…is the Latin chant communio for Ascension, Year A, and for Trinity, Year B. “All power in heaven and earth has been given to me…” But this post isn’t about that kind of data, it’s about the sociological kind. If you know about the grammatical dative of possession – are you still with me? – you might translate the title of this post as “Data is to me, data is mine,” loosely meaning, “I like data.”
And I do. Which is why I like CARA so much. The Center for Applied Research in the Apostolate at George town is a great thing for anyone who cares about demographics and sociological trends in US Catholicism.
Ann Carey at Catholic World Report has this report on the CARA study on vocations to religious life. Now, Ann Carey has an axe to grind about religious life. The title of her book, Sisters in Crisis: The Tragic Unraveling of Women’s Religious Communities, pretty much tells you what she thinks of mainline religious orders. Taking that into account, she does give you the sense of the CARA study. Traditional orders are getting the most recruits these days. Young people are more drawn to traditional community life, prayer in common, and habits.
All of us in religious life, and everyone who cares about vowed religious’ historic contributions to the Church and the liturgy, have to take this data very seriously. I do, but. Religious life is about numbers, but it’s not only or mostly about numbers. It’s about witness. I’ve heard some older religious say that they’d rather go down with integrity than pretend to be more conservative to chase after the vocation market. I’m not sure whether that’s inflexible narrow-mindedness or high-minded integrity. It reminds me of Pope Benedict’s remarks (as Cardinal Ratzinger) that the Catholic Church will become smaller and purer. (And in fairness to him, he was saying that this might happen, not calling on us to make it happen.) I hope and pray that the traditional communities with lots of vocations are faithful and holy and healthy, but I don’t assume so. I think we’ve learned from Maciel and Gino Burresi to ask a few questions about things which first look successful and super-Catholic. (Please don’t miss my point: I’m not impugning anything to all traditional communities, I’m raising a legitimate question.)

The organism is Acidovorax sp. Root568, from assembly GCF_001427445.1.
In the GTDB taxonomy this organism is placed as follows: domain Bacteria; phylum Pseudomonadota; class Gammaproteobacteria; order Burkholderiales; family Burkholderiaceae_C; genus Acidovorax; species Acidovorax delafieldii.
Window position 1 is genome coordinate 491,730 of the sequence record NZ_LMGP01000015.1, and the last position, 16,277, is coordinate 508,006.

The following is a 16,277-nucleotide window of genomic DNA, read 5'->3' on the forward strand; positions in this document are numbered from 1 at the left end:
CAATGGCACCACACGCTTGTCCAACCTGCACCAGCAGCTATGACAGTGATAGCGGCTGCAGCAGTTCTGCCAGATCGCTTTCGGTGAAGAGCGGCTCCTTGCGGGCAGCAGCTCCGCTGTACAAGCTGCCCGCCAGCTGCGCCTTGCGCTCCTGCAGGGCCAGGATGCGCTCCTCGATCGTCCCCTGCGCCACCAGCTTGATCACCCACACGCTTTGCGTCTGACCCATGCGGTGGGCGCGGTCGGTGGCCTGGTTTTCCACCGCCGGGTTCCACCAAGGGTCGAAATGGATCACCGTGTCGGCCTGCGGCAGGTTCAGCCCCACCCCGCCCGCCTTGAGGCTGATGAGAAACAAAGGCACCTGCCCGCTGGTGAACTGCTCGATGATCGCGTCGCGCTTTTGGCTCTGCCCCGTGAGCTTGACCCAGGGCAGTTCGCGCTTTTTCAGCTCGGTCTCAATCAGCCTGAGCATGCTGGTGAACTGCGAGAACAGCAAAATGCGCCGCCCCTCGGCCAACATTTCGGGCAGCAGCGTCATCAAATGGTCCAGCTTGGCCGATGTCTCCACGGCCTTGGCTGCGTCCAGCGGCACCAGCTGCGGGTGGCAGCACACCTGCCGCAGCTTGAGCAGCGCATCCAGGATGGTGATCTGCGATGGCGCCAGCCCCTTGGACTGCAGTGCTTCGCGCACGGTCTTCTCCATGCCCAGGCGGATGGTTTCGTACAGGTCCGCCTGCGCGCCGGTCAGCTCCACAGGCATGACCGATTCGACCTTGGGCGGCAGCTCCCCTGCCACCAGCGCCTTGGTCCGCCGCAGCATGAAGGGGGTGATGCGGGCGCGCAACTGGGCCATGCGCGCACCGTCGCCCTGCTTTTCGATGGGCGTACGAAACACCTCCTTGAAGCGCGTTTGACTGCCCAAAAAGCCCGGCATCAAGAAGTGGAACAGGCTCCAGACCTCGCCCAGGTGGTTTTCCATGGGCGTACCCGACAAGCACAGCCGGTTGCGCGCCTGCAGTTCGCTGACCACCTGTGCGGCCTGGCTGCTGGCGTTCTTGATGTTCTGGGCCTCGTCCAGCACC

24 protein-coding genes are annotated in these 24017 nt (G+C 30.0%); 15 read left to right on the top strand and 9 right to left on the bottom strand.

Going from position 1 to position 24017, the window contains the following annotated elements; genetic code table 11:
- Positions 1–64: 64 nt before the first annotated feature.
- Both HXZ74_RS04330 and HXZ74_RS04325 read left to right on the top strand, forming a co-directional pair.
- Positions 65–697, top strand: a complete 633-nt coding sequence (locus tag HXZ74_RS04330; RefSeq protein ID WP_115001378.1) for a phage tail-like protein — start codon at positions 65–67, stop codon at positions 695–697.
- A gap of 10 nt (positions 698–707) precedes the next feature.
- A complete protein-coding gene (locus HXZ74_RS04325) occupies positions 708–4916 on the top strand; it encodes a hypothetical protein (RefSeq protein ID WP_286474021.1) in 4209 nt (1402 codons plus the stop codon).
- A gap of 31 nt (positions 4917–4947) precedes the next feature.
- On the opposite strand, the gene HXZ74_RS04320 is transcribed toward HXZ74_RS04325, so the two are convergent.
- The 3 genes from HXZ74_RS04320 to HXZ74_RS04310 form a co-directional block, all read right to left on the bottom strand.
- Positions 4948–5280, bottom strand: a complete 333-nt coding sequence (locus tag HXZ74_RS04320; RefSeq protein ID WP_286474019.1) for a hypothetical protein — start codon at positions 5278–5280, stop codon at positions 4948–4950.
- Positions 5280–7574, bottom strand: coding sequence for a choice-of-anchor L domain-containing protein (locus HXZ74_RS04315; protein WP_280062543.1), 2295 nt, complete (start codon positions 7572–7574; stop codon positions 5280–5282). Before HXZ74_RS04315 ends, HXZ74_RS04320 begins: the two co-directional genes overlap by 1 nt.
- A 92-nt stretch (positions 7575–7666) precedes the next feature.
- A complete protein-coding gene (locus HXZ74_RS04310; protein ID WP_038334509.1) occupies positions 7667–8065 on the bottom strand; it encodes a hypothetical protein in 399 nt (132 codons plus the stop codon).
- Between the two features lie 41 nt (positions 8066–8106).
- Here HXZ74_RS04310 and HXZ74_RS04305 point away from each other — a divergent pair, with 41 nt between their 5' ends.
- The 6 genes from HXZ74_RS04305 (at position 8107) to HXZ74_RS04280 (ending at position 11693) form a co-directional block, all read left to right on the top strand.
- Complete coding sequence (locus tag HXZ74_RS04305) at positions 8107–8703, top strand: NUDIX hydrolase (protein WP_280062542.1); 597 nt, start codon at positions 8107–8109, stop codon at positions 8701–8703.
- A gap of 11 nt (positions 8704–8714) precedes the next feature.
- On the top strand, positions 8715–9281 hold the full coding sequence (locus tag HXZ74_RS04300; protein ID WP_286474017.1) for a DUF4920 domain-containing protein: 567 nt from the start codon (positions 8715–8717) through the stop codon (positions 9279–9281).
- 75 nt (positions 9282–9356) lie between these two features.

Personally I’m very happy to be in a community with habit and regular community prayer plus open-minded way of doing theology and relaxed, non-uptight manner. Whether or not anyone comes after to follow is pretty much out of my hands, so I try not to worry too much about it.
Oh – while you’re at the CARA site, check out their study from last fall on attitudes toward the Latin pre-conciliar Mass. The youngest people are the least in favor of it, but those with graduate degrees are the most in favor of it.
Meanwhile, let’s pray for all our religious in every type of community – especially the younger folks.